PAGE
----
Trigger Basics (Oracle)
Posted by decipherinfosys on March 18, 2008
Triggers are one of the widely used database objects. In Oracle, we can define triggers on tables, views, schema or a database. On tables, we can define DML (insert, update ,delete) triggers, on schema we can define DDL triggers and logon/logoff event triggers, and system event triggers(startup/ shutdown) on the database. In general based on where a trigger is defined it can be for any DML events, DDL events or login events. Common use of triggers are to generate running numbers before inserting new rows, for security restrictions, for populating some other columns based on the new or old column values and for auditing purpose to name few.
Following are the different trigger types for DML related triggers:
1) BEFORE and AFTER triggers: Indicates whether trigger should be fired before or after the INSERT, UPDATE or DELETE operation occurs on the table. It can be used for DDL statements as well but in that case trigger should be defined either on the schema or the database.
2) ROW and STATEMENT triggers: Defines whether trigger should be fired for each row affected or just once for triggering statement:
a) BEFORE ROW: For each row before triggering statement is executed.
b) AFTER ROW: For each row after triggering statement is executed.
c) BEFORE STATEMENT: Once, before triggering statement is executed.
d) AFTER STATEMENT: Once, after triggering statement is executed.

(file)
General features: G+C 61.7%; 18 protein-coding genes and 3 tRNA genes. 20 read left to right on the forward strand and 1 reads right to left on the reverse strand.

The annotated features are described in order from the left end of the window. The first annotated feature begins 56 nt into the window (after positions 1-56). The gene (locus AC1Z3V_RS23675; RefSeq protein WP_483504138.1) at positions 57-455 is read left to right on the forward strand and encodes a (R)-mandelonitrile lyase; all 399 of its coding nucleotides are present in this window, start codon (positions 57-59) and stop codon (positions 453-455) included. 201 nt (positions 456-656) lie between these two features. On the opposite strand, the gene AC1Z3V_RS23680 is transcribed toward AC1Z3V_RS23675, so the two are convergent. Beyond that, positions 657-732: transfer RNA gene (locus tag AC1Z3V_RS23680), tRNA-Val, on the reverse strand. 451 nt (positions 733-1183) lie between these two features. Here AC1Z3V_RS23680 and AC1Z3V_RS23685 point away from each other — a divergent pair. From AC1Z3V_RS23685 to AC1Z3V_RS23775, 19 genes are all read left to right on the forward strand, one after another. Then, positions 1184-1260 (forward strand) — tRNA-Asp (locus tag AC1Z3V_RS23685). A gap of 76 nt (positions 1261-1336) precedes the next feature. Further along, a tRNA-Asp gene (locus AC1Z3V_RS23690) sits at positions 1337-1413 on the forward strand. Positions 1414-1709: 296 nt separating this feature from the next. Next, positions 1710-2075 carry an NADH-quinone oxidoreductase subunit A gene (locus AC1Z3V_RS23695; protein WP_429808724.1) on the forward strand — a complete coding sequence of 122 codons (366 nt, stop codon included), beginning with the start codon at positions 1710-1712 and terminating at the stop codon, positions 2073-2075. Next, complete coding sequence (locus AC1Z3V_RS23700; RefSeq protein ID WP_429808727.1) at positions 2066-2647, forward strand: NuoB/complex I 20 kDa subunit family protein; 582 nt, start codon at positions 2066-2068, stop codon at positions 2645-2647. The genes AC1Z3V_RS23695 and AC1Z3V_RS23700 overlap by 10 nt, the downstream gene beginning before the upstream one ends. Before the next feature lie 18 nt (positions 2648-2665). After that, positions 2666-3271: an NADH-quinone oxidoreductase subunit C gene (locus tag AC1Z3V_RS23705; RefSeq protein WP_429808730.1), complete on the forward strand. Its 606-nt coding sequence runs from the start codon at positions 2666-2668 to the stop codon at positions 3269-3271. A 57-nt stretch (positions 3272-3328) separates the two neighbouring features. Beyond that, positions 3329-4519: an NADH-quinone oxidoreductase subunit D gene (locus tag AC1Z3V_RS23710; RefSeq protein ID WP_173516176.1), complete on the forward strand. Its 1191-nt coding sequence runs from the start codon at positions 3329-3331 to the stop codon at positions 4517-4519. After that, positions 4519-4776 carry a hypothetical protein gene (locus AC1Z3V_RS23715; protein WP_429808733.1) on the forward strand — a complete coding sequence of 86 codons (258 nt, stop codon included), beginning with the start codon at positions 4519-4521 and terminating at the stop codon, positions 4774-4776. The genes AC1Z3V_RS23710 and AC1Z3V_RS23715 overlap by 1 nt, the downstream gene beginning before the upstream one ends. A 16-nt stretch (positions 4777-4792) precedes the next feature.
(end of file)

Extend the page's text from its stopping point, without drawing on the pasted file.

3) INSTEAD OF triggers: These triggers are normally defined on complex view. It allows to update the views which are not directly updatable through DML statements. It updates the underlying table used to create view.
In 11g, Oracle introduced COMPOUND triggers in which, more than one type of trigger can be defined in a single trigger. In compound trigger, we can define specific action for each type mentioned above but all these actions are composed in a single trigger. We will cover more about compound triggers in future blog post.
We can define more than one trigger of different type on the same table. Stretching it further we can even have multiple triggers of the same type. e.g. two before insert trigger on the same table.
When two or more triggers are defined on the table, they are fired in following order.
• All before statement triggers
• All before row triggers
• All after row triggers
• All after statement triggers.
If multiple triggers are of the same type, then they follow above order but there is no guarantee which one will be executed first unless it is created with ‘FOLLOWS’ clause. This clause is introduced in 11g. To know more about this clause, please visit our previous blog post.
By default when triggers are created, they are enabled. One can disable it using ‘ALTER TRIGGER’ command. But in Oracle 11g, we can create trigger in ‘DISABLE’ state. We have covered it in one of our blog post.
It is advisable to avoid creating triggers for defining referential integrity constraints. If triggers are not defined correctly, it may result into mutating table errors. We will cover more about it in our future blog post.
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